On Aug. 25, 2017, Hurricane Harvey swept through Southeast Texas devastating everything and everyone in its path. As one of the strongest storms to hit the U.S. in 12 years, the damage and rainfall left thousands homeless and businesses destroyed.
While many sat glued to their TVs watching the powerful storm sweep across communities in Texas, for Enterprise employees in Houston – the storm was a reality they couldn’t escape – and made a lasting impact they will never forget.
In part one of this two-part series, we’ll explore how the Houston Group – although faced with hardship and adversity – picked up the pieces and ultimately become stronger in the end.
Preparing for the unknown
“This is the third year in a row we’ve experienced destructive storms, so we gained some experience on how to prepare our operations,” says Vice President and General Manager Karl K. “But Harvey was different. With 50 inches of rain falling over the course of a few days, it was the flooding that left the most devastating effects.”
As the storm approached, the Group set up daily calls with the rental teams to determine when and where they were going to move cars and how they were going to get them there.
“It’s an integrated plan that involves everyone from operations to insurance replacement to vehicle acquisition,” says Karl. “It is all hands on deck, 24 hours a day.”
Through close conversations with senior leaders across the Group, vehicles and employees from impacted locations were moved to safety where they awaited the passing of the storm.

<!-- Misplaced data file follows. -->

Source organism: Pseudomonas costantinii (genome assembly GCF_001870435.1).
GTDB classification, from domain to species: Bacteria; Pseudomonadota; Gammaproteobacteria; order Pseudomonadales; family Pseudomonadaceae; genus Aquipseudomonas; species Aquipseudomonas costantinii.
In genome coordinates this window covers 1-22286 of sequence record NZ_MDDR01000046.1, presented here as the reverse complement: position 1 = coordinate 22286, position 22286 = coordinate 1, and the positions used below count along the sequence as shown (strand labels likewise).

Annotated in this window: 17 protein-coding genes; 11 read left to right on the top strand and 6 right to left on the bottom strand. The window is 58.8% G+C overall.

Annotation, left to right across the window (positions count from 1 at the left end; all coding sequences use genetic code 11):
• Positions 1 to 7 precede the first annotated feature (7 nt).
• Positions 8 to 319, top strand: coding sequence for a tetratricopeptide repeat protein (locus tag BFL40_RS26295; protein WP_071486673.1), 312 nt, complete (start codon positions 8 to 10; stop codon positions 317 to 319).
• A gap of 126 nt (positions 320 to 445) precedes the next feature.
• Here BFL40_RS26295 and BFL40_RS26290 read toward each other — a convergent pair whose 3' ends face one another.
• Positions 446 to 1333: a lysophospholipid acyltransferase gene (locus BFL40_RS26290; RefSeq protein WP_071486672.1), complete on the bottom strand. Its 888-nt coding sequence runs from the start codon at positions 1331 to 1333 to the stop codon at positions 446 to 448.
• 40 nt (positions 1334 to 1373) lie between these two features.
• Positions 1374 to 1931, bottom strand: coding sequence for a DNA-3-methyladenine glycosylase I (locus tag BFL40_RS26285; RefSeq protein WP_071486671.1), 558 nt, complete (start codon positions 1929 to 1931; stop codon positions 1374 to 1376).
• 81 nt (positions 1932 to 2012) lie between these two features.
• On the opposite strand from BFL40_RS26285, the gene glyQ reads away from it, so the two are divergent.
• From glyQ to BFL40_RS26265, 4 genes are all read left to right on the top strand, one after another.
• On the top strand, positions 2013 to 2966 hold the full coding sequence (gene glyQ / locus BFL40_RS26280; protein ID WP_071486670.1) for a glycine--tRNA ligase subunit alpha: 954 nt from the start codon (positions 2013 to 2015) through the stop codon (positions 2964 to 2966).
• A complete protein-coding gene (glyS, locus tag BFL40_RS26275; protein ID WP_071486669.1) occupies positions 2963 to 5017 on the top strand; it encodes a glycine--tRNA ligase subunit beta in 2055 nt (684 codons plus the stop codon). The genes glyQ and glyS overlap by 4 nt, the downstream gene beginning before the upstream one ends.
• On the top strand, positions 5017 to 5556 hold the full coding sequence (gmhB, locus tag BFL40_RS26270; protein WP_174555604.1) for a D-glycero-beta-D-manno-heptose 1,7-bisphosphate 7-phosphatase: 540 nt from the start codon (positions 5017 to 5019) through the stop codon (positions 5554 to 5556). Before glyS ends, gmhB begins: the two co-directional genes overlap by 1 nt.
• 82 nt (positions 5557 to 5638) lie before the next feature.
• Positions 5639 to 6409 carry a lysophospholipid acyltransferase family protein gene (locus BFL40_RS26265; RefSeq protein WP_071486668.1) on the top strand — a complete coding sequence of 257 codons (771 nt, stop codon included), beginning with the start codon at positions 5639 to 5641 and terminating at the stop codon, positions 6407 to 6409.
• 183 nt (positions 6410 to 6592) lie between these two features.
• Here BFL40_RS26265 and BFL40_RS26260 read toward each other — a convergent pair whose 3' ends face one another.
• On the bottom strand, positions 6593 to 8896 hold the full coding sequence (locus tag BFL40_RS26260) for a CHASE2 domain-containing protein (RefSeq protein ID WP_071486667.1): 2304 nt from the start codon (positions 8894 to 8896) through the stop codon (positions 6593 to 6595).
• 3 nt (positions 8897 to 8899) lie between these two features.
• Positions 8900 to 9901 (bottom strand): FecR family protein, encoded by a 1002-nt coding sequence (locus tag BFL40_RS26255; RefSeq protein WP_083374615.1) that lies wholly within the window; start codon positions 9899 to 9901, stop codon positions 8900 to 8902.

Putting the pieces back together
It was a waiting game longer than anyone anticipated, as Harvey stalled and deluged the region. Once the rain stopped, it was time to assess the damage.
“The flooding not only destroyed everything, but made it almost impossible to get to our branches,” says Karl. “I remember watching the news and seeing one of our branches completely under water and thinking, ‘that one is definitely a total loss.’ We were literally getting updates from television.”
Initially, Hurricane Harvey forced the Group to close more than half of its 185 neighborhood and airport car rental locations in the Houston area. Approximately 3,000 vehicles were destroyed in the flooding – just over 10 percent of its fleet.
In total, 43 branches were damaged, four of which will need to be rebuilt.
Back in Business
Within four days, 75 percent of locations were back up and running, assisting first responders and insurance replacement customers. To replenish the Group’s fleet and meet spiking demand, more than 17,000 vehicles made their way from cities across the country. Several car carrier convoys came in from Austin, Dallas, Oklahoma City, Denver, St. Louis and Birmingham. In addition, 500 units were loaded on rail cars from as far away as California.
MERV operates as a portable, state-of-the-art branch office in the event of an emergency. It can operate on a generator for more than 120 hours, supporting relief efforts even before local power is restored.
Tablets also played a critical role during this time.
“They gave us more flexibility than ever with our customers and our employees,” said Vice President of Rental Doug C. “As cars were dropped in across multiple staging points in the city, the use of tablets allowed any branch to assist in getting customers to the cars quickly. In addition, our employees, armed with tablets they took home during the storm, could be quickly reassigned from flooded branch offices to other facilities.”
The team also collaborated with the Federal Emergency Management Agency (FEMA), General Services Administration (GSA), State of Texas, Texas Army National Guard and others to help determine the most pressing and urgent transportation needs in Southeast Texas.
“There were so many lessons learned and insights gained,” says Karl. “But the biggest thing we witnessed was not only the resilience of our employees, but their personal ownership in helping get our businesses up and running again so we could all play our part in helping Houston rebuild. It was amazing to see during the storm, and it is still going on today.”
For more information on Hurricane relief efforts click here: